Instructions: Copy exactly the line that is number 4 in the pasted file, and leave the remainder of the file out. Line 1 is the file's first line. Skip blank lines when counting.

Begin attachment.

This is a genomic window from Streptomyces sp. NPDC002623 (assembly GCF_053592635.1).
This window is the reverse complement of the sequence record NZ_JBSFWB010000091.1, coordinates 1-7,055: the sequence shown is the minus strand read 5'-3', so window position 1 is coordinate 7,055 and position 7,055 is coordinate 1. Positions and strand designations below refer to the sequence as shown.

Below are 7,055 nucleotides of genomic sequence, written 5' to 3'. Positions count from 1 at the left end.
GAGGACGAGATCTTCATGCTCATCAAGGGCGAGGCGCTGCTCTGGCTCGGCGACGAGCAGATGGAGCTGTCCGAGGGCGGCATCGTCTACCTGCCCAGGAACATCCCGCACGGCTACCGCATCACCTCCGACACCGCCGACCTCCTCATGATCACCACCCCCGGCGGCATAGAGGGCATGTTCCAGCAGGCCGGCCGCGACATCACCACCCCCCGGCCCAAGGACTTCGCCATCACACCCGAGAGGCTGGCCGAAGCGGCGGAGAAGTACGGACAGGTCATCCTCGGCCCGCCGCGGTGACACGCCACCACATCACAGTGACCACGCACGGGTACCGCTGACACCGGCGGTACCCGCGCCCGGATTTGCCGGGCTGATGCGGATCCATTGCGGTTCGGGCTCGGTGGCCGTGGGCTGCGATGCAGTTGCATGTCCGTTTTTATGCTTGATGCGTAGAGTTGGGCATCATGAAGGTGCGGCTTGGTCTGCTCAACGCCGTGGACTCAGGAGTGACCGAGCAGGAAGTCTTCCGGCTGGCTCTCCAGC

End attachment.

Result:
GAGGACGAGATCTTCATGCTCATCAAGGGCGAGGCGCTGCTCTGGCTCGGCGACGAGCAGATGGAGCTGTCCGAGGGCGGCATCGTCTACCTGCCCAGGAACATCCCGCACGGCTACCGCATCACCTCCGACACCGCCGACCTCCTCATGATCACCACCCCCGGCGGCATAGAGGGCATGTTCCAGCAGGCCGGCCGCGACATCACCACCCCCCGGCCCAAGGACTTCGCCATCACACCCGAGAGGCTGGCCGAAGCGGCGGAGAAGTACGGACAGGTCATCCTCGGCCCGCCGCGGTGACACGCCACCACATCACAGTGACCACGCACGGGTACCGCTGACACCGGCGGTACCCGCGCCCGGATTTGCCGGGCTGATGCGGATCCATTGCGGTTCGGGCTCGGTGGCCGTGGGCTGCGATGCAGTTGCATGTCCGTTTTTATGCTTGATGCGTAGAGTTGGGCATCATGAAGGTGCGGCTTGGTCTGCTCAACGCCGTGGACTCAGGAGTGACCGAGCAGGAAGTCTTCCGGCTGGCTCTCCAGC